In the past, the Federal Reserve and other influential central banks including the Bank of Japan, the Bank of England and the European Central Bank have been able to cut interest rates significantly during economic contractions as shown on this graphic:

On average, central banks have been able to cut interest rates by between 5 percentage points and 6 percentage points during recessions as you can see on this graph showing the Federal Funds Rate going back to 1965:

Clearly, this is no longer possible with the world's key central banks having interest rates that are nearly zero (or less) at this point in time.

As it stands now, the public obtains cash from a commercial bank using an ATM or by cashing cheques.   Commercial banks get their cash from the central bank through an account that they hold on reserve with the central bank by using the central bank's "cash window".  This cash window allows the banks to exchange electronic currency for paper currency which is shipped from the central bank's cash offices.  In the current system, the central bank treats a 100-dollar note as an equivalent to 100-electronic dollars and does not charge any substantial fees for the issuance or acceptance of paper currency (i.e. a zero percent interest rate on currency).  The authors note that this does not have to be the case; central banks could choose to charge a non-zero paper currency interest rate.

How can central banks impose a deeply negative interest rate policy, noting that electronic money refers to credit balances in an account held in the books of the central bank or commercial bank?  There are two methods:

1.) "The Clean Approach" - an electronic money system that takes paper currency off par with electronic money.  For example, using this mechanism, if the central bank wished to implement a negative interest rate policy, it could do so as follows:

"...the central bank could gradually phase out $100 bills by every year deducting $1 from what it would give in exchange for a $100 bill: after one year, $99, after two years, $98 and so on. If that is how the central bank treated a paper $100 bill at the cash window, that is what it would be worth..."(i.e. the central bank would be lowering the value of a paper bill when compared to an electronic dollar, essentially resulting in a negative interest rate).

In this scenario, retailers who accept both cash and credit cards could apply a paper currency surcharge to any transactions where customers use cash.  The advantage to this system is that no extra regulations are required since the impact on the economy works entirely thought the price system by imposing a negative rate of return on paper currency anywhere since it cash is only accepted at a discount.

2.) "The Rental Fee Approach" - an approach which keeps paper currency at par with electronic money within the financial system and the large corporate sector.  The central bank could generate a non-zero paper currency interest rate through the imposition of an "x" percent per annual rental fee for commercial banks withdrawing paper currency from the cash window.  For example, if a commercial bank withdrew a $100 bank note from the central bank, in addition to being debited the $100 from its reserve account by the central bank, it would also pay "x" dollars as a yearly rental fee to the central bank, thus creating a negative interest rate on cash.  To avoid inconveniencing households, the central bank could set an exemption amount which would allow banks to withdraw amounts up to the net withdrawal of paper currency on behalf of its customers up to a per-customer and per-month limit, thus preventing large scale withdrawals.  Both the Swiss National Bank and the Bank of Japan have adopted somewhat altered versions of this approach.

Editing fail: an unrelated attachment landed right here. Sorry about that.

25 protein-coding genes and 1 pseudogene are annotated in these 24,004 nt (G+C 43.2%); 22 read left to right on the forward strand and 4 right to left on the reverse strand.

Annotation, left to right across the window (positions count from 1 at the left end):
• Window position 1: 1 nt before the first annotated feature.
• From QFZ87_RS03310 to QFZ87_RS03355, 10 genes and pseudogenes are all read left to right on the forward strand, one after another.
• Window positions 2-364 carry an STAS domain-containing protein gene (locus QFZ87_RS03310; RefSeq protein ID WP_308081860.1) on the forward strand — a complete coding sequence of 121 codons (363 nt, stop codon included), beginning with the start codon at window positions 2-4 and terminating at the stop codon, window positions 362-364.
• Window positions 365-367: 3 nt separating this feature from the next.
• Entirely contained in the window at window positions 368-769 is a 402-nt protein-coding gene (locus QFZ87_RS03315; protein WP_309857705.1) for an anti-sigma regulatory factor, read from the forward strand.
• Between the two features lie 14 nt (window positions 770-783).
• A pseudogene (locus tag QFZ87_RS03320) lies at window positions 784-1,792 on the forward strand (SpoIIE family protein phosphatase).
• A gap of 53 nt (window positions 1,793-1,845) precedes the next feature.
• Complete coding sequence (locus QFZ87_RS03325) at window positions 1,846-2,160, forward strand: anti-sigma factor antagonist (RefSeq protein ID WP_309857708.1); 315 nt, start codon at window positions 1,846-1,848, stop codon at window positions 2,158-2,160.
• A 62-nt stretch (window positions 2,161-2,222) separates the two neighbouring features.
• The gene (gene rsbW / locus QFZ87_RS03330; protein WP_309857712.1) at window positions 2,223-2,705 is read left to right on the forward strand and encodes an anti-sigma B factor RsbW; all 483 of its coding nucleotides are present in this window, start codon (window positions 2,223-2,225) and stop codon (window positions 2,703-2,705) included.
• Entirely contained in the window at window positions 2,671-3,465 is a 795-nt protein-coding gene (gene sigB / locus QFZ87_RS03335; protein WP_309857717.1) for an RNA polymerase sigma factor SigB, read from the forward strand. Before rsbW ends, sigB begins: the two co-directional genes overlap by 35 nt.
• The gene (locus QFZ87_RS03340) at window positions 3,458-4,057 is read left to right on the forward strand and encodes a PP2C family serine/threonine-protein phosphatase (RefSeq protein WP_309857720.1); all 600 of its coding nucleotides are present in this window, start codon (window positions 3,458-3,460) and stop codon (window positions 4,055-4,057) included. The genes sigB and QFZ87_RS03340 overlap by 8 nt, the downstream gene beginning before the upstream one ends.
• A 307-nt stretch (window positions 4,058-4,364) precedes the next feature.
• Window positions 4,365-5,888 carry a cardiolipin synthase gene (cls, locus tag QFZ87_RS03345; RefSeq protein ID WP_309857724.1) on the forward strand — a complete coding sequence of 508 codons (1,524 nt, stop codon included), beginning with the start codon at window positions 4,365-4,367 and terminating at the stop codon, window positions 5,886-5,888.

Here is a table showing the side effects of the rental fee approach:

In both cases, the authors recommend that the transmission of negative paper currency interest rates should fall to the commercial banks since they have far more experience dealing firsthand with customer relations problems than central banks. 

Obviously, there will be a reduction in the circulation of paper currency as a result of these two approaches.  Let's look at a quote from the paper:

"If households can’t readily sell it at a premium, they will have incentives to hoard paper currency, instead of using it as a medium of exchange. This in turn will lead to reduced circulation of paper currency in the system. This could be burdensome and costly for some households and small businesses, especially for those that rely heavily on cash transactions. On the other hand, a silver lining of reduced circulation of paper currency would be that it encourages electronic transactions and the adoption of technology that facilitates electronic transactions. By raising the fraction of electronic transactions—and encouraging irreversible investments in digital payment systems—the Gresham’s Law effect would make it easier for the central bank to use the clean approach based on an electronic unit of account at a later date.

Another silver lining of the Gresham’s Law effect would be making law enforcement easier. While many individuals use paper currency for perfectly legal purposes (and some may even have an ‘irrational’ preference for cash), an important part of the demand for paper currency is driven by the desire to keep secrets from the government. As Ken Rogoff (2016) puts it, in addition to the legal tax- paying domestic economy, the sources of demand for cash include the (a) not-so-law-abiding domestic underground economy—including both tax evasion and criminal activities, and (b) the global economy, including both legal and illegal demand.  Imposing a rental fee on cash withdrawals does.  Imposing a rental fee on cash withdrawals does not eliminate the freedom to use cash, but makes large-scale murky cash withdrawals stand out more, thereby facilitating law enforcement." (my bold)